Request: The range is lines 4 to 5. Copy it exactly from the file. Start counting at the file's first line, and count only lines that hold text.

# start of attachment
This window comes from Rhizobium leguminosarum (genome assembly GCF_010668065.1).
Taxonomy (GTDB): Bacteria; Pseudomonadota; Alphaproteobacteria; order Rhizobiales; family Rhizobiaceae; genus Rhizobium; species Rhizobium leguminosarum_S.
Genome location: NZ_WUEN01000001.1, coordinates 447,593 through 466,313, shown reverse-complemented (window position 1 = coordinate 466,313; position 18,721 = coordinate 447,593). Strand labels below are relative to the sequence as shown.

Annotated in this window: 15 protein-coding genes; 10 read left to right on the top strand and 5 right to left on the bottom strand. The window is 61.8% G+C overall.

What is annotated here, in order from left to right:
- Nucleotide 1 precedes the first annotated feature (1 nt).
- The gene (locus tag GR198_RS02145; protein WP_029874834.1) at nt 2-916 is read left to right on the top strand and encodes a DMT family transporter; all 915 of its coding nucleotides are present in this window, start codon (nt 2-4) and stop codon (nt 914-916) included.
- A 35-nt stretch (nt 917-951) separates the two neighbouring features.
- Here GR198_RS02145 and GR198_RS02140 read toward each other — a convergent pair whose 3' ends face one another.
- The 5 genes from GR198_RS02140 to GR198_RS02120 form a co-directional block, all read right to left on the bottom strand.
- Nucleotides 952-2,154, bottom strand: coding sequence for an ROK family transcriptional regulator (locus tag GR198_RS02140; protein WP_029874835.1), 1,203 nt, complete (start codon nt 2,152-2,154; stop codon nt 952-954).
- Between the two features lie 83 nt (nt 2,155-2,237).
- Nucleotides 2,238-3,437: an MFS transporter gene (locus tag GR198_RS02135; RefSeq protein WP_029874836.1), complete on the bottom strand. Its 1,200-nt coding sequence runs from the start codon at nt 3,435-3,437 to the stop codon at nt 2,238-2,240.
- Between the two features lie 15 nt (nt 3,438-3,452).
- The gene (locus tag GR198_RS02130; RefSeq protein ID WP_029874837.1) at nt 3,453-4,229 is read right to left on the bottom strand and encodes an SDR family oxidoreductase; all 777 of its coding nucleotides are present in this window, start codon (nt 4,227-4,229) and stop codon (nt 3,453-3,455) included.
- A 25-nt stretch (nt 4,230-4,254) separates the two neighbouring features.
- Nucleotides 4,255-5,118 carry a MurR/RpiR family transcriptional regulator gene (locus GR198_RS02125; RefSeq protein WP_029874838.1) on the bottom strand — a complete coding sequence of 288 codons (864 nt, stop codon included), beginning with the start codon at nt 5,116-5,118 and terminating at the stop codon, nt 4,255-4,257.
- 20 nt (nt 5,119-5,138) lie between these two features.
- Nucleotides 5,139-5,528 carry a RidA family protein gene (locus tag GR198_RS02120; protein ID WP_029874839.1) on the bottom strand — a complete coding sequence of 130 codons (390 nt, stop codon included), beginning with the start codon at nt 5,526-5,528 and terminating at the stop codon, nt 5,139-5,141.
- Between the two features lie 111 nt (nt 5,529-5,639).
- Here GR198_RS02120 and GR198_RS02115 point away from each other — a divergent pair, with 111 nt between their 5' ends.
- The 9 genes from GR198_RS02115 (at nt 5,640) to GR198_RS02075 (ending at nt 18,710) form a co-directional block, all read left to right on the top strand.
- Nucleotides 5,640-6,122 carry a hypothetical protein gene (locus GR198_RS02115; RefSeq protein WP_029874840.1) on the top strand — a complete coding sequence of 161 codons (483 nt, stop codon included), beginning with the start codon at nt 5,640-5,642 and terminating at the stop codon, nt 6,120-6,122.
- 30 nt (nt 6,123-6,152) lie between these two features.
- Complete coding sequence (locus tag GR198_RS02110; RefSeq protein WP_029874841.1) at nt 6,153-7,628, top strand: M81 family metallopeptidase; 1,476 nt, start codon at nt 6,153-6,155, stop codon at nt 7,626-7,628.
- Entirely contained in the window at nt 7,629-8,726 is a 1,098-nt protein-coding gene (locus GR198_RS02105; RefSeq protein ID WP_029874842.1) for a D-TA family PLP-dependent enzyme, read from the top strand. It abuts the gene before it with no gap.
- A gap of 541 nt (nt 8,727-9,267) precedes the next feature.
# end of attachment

Annotated in this window: 15 protein-coding genes; 10 read left to right on the top strand and 5 right to left on the bottom strand. The window is 61.8% G+C overall.

What is annotated here, in order from left to right: